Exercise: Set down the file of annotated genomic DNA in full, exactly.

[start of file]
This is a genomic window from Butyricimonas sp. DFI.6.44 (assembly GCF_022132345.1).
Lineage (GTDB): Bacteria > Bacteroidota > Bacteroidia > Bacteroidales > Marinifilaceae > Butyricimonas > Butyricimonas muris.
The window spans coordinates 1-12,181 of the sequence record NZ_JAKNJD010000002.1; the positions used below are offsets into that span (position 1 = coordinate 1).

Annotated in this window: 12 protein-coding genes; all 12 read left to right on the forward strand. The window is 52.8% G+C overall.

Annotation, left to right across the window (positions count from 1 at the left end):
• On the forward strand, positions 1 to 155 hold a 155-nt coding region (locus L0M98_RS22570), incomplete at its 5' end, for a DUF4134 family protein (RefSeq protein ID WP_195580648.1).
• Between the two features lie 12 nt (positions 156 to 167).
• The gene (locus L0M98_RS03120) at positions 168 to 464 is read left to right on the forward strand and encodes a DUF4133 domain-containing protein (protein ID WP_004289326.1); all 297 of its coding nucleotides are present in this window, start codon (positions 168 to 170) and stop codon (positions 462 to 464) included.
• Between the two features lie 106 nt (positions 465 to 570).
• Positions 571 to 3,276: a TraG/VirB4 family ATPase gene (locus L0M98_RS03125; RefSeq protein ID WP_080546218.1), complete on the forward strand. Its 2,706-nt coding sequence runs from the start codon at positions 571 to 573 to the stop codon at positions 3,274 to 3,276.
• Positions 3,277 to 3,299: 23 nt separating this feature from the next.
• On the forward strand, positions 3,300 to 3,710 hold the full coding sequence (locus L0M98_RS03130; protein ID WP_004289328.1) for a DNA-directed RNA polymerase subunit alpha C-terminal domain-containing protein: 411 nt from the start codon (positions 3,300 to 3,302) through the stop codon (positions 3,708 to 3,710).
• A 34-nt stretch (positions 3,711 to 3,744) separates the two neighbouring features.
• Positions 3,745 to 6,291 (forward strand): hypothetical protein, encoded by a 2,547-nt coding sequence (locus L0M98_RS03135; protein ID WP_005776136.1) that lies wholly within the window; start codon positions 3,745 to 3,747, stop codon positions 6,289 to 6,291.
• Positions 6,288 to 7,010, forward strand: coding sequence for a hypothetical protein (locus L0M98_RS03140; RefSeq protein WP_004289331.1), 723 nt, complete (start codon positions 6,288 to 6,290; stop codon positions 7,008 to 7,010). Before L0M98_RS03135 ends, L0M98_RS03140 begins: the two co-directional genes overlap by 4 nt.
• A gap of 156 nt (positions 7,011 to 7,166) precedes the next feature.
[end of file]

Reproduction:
This is a genomic window from Butyricimonas sp. DFI.6.44 (assembly GCF_022132345.1).
Lineage (GTDB): Bacteria > Bacteroidota > Bacteroidia > Bacteroidales > Marinifilaceae > Butyricimonas > Butyricimonas muris.
The window spans coordinates 1-12,181 of the sequence record NZ_JAKNJD010000002.1; the positions used below are offsets into that span (position 1 = coordinate 1).

Annotated in this window: 12 protein-coding genes; all 12 read left to right on the forward strand. The window is 52.8% G+C overall.

Annotation, left to right across the window (positions count from 1 at the left end):
• On the forward strand, positions 1 to 155 hold a 155-nt coding region (locus L0M98_RS22570), incomplete at its 5' end, for a DUF4134 family protein (RefSeq protein ID WP_195580648.1).
• Between the two features lie 12 nt (positions 156 to 167).
• The gene (locus L0M98_RS03120) at positions 168 to 464 is read left to right on the forward strand and encodes a DUF4133 domain-containing protein (protein ID WP_004289326.1); all 297 of its coding nucleotides are present in this window, start codon (positions 168 to 170) and stop codon (positions 462 to 464) included.
• Between the two features lie 106 nt (positions 465 to 570).
• Positions 571 to 3,276: a TraG/VirB4 family ATPase gene (locus L0M98_RS03125; RefSeq protein ID WP_080546218.1), complete on the forward strand. Its 2,706-nt coding sequence runs from the start codon at positions 571 to 573 to the stop codon at positions 3,274 to 3,276.
• Positions 3,277 to 3,299: 23 nt separating this feature from the next.
• On the forward strand, positions 3,300 to 3,710 hold the full coding sequence (locus L0M98_RS03130; protein ID WP_004289328.1) for a DNA-directed RNA polymerase subunit alpha C-terminal domain-containing protein: 411 nt from the start codon (positions 3,300 to 3,302) through the stop codon (positions 3,708 to 3,710).
• A 34-nt stretch (positions 3,711 to 3,744) separates the two neighbouring features.
• Positions 3,745 to 6,291 (forward strand): hypothetical protein, encoded by a 2,547-nt coding sequence (locus L0M98_RS03135; protein ID WP_005776136.1) that lies wholly within the window; start codon positions 3,745 to 3,747, stop codon positions 6,289 to 6,291.
• Positions 6,288 to 7,010, forward strand: coding sequence for a hypothetical protein (locus L0M98_RS03140; RefSeq protein WP_004289331.1), 723 nt, complete (start codon positions 6,288 to 6,290; stop codon positions 7,008 to 7,010). Before L0M98_RS03135 ends, L0M98_RS03140 begins: the two co-directional genes overlap by 4 nt.
• A gap of 156 nt (positions 7,011 to 7,166) precedes the next feature.